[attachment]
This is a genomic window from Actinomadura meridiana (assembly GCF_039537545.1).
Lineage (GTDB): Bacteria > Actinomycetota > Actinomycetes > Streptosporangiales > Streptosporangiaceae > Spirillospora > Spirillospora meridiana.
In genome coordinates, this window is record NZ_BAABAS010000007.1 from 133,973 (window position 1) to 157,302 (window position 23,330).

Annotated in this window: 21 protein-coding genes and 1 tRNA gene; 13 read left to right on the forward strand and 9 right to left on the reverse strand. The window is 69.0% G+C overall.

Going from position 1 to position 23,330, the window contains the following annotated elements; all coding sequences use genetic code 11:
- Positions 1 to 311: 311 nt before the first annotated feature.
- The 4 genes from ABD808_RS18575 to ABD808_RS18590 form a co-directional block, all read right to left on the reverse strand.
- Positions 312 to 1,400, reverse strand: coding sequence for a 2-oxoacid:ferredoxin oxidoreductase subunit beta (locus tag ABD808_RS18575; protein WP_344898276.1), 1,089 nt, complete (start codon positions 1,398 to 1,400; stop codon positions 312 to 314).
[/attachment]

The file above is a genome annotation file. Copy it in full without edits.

This is a genomic window from Actinomadura meridiana (assembly GCF_039537545.1).
Lineage (GTDB): Bacteria > Actinomycetota > Actinomycetes > Streptosporangiales > Streptosporangiaceae > Spirillospora > Spirillospora meridiana.
In genome coordinates, this window is record NZ_BAABAS010000007.1 from 133,973 (window position 1) to 157,302 (window position 23,330).

Annotated in this window: 21 protein-coding genes and 1 tRNA gene; 13 read left to right on the forward strand and 9 right to left on the reverse strand. The window is 69.0% G+C overall.

Going from position 1 to position 23,330, the window contains the following annotated elements; all coding sequences use genetic code 11:
- Positions 1 to 311: 311 nt before the first annotated feature.
- The 4 genes from ABD808_RS18575 to ABD808_RS18590 form a co-directional block, all read right to left on the reverse strand.
- Positions 312 to 1,400, reverse strand: coding sequence for a 2-oxoacid:ferredoxin oxidoreductase subunit beta (locus tag ABD808_RS18575; protein WP_344898276.1), 1,089 nt, complete (start codon positions 1,398 to 1,400; stop codon positions 312 to 314).